“There has been a total lack of engagement and respect for First Nations people of these communities. The conversation needs to be had and led by First Nations people,” says Mr Brady, who is a Gamilaraay man himself. “We [the Gamilaraay people] don’t own the Pilliga, the Pilliga owns us as a people and we’re a part of it.”
As a step towards platforming Indigenous voices in the fight to protect the Pilliga, Mr Brady believes that discussions between official bodies such as the Independent Planning Commission (IPC) and Gamilaraay people should occur on Country, in the Pilliga itself.
Anna Christie, an anti-CSG advocate from the North West Protection Agency, believes that places like the Pilliga should be at the forefront of climate justice movements. The imperative of frontline activism is felt less in cities, where we often see thousands rallying for climate justice. In Narrabri and the Pilliga scrub, where sights of environmental and community destruction are unavoidable, the urgency mounts. Anna tells me that Santos patently understates its environmental impacts.
“They don’t calculate the roads they’re going to build and they underestimate how much clearing there is. It’s not just about adding up how many square kilometres they’re going to clear, because if you’re fragmenting the forest, that has impacts of its own. Fragmentation is really harmful for small animals that need shelter. It creates ‘super-highways’ for ferals.”
It is worth noting that if an area is fragmented by deforestation and other developments, it becomes harder to revive and restore. Fragmentation destroys the blueprint for what an ecosystem should be, thus destroying the ecological history of the area. “There is no intent to restore,” Anna says.
While the case of the Pilliga has been touched upon by the mainstream media, it is certainly not the first of its kind. As we venture into the scrub, Anna tells me about the town of Tara in Queensland, which has already fallen to the coal seam gas rush.
“It’s over. They’ve wrecked the place, the people have left, the place is polluted. Seriously, you don’t hear a bird sing. The only birds you see are crows, and they are the most sick-looking birds. It’s like a science fiction apocalypse. It’s dead.”
As Anna talks, I hear it then; the twittering of unseen birds in the trees that surround the ephemeral creek that we’d taken momentary refuge in. While much has been lost, there is still life in the Pilliga, still hope for restoration.
“It’s sad because out in Tara, there were a lot of dreams,” Anna reminisces. “Here in Narrabri, they’re still drinking the Kool-Aid. Despite the fact that it’s happened in Roma, Miles, Tara, they still think that Narrabri is going to do well.”
My trip to Narrabri brought me into contact with many locals within the community, painting a picture of a town divided by their hopes and fear of what Santos may bring. Given the looming threat of environmental devastation, it would be easy to assume that the community would stand as a united front in opposing further CSG developments. However, it quickly became clear that the shadow of Santos hung over the local community, masquerading as a selfless benefactor. Anna tells me that 98% of around 23,000 submissions in a local survey were opposed to Santos, yet the reality doesn’t seem to line up with the statistics.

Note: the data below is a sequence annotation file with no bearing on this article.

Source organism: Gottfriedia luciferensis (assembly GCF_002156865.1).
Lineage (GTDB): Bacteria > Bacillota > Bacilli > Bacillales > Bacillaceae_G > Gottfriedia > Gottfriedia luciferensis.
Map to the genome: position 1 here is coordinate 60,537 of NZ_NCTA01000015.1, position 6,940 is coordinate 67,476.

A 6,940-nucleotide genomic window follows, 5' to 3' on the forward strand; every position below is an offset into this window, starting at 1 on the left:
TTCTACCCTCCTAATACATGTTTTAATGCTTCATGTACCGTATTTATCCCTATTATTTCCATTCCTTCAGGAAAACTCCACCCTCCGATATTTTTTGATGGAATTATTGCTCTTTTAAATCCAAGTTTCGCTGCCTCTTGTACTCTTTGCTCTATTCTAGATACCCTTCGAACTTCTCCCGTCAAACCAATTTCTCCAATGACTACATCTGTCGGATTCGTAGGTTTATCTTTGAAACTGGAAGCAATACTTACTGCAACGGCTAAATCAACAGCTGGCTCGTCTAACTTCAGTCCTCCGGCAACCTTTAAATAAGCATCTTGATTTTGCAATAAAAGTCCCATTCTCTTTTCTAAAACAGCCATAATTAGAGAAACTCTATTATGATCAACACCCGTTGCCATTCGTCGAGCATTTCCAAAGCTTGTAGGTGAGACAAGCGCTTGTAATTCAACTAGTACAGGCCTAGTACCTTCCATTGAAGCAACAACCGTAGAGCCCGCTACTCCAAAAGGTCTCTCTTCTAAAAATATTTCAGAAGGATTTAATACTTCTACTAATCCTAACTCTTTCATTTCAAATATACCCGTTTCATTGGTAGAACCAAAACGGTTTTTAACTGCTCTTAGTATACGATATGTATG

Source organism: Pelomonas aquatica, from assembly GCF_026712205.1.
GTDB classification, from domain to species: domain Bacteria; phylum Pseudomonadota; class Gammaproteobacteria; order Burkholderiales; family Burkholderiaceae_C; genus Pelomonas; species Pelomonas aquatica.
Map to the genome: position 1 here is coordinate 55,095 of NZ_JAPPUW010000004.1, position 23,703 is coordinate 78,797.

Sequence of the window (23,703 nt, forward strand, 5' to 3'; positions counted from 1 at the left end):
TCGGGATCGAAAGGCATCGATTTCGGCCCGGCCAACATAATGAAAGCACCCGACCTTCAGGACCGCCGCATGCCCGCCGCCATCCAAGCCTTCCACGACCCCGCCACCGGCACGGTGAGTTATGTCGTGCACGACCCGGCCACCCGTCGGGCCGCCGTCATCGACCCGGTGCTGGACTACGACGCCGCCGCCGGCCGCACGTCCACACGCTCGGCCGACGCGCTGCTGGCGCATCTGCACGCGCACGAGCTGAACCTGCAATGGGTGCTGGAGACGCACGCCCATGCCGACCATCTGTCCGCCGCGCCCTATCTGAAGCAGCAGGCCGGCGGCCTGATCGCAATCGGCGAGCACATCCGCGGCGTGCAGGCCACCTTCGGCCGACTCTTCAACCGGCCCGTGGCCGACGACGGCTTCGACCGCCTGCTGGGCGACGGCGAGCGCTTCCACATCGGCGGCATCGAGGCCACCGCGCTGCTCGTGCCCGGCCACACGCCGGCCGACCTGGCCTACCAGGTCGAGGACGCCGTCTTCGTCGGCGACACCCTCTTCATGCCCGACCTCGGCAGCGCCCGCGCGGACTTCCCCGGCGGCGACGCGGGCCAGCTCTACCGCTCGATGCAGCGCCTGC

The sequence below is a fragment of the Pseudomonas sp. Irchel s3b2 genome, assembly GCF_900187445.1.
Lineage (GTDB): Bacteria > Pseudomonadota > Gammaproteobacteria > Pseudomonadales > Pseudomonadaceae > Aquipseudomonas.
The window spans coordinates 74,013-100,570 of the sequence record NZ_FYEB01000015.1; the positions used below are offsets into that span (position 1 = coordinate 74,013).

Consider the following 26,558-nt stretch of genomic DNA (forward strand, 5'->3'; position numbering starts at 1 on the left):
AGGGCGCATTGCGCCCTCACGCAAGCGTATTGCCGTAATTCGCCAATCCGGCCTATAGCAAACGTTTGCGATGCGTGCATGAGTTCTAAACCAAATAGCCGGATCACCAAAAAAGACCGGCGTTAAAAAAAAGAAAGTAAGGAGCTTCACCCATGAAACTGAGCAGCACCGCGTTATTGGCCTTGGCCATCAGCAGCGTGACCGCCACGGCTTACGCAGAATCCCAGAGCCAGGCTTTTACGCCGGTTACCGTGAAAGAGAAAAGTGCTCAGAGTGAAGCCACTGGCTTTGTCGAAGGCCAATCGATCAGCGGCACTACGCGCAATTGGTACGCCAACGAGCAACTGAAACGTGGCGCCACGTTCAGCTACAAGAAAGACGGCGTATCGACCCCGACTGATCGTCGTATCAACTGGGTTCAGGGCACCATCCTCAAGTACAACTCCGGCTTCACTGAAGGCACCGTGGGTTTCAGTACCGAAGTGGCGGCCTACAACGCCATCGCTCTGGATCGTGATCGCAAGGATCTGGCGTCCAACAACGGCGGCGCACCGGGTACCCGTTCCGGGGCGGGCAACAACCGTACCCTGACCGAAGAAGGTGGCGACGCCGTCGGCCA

Recently, Santos sponsored and commissioned a Santos Festival of Rugby in Narrabri which was welcomed by many people in the community who rejoiced at the financial influx that the rugby would inevitably bring. On the other hand, local activists argue that Santos has long been trying to drive a stake through the community, splitting the people with their promises of prosperity. To Dan and Anna, Santos’ Festival of Rugby represents community division. “The town’s tearing itself apart,” says Dan. “It’s been a nightmare.”
Anna admits that within the local community, Santos’ CSG projects are taboo to talk about let alone oppose, as many locals fear retribution from Santos in the form of withdrawing economic support and investment in the town. More than that, many fear retribution from their neighbours and friends in the local community. Indeed, in the days leading up to the Santos Festival of Rugby, an Extinction Rebellion protester who had grown up in Narrabri was verbally assaulted by an enraged local, who accused the protesters of wanting to take away the harmless recreation of rugby away from her kids and the wider community.
Experiences like this are sadly not uncommon, and I heard many similar stories as I met more climate protesters who had worked to keep up resistance on the frontlines. These kinds of misunderstandings run deep in the community, as misinformation runs amok. On another day, I was chatting to a vendor at the local market, and we got on the topic of the CSG projects. “They’re not fracking though,” she said to me. Yet, fracking is used to stimulate the gas flow in about 40% of CSG wells in Australia, allowing gas companies to extract as much as possible from the land.
As our little troup left Narrabri, we took with us fresh hopes and renewed vigor for change. Anna hopes that future generations of activists will make more efforts to bridge the divide between the city and the frontlines. “If they get their foot in the door, we’re sunk,” she tells me.
In the face of encroaching climate catastrophe, it is difficult but important to envision a future free of mining giants, a future where we aren’t constantly immersed in a ubiquitous sense of doom and desperation. Yet, such a future is possible. “We’ve kicked them out of everywhere except here,” says Dan. “We’ve kicked them out of Gosper, the Northern Rivers, we’ve stopped them drilling in Sydney, we’ve wrapped up the rest of the state and every other [gas] company except this one, and that’s because it’s Santos. They’re a big company, they’re backed by the government and they’ve got a lot of power.”
On the long drive back to the city, one memory sticks in mind; Anna handing me a small flyer with a map of the Pilliga forest on the back and a collage of wildflowers on the front. “We don’t like to just talk about the bad stuff,” she says. “We like to remember the good stuff too.”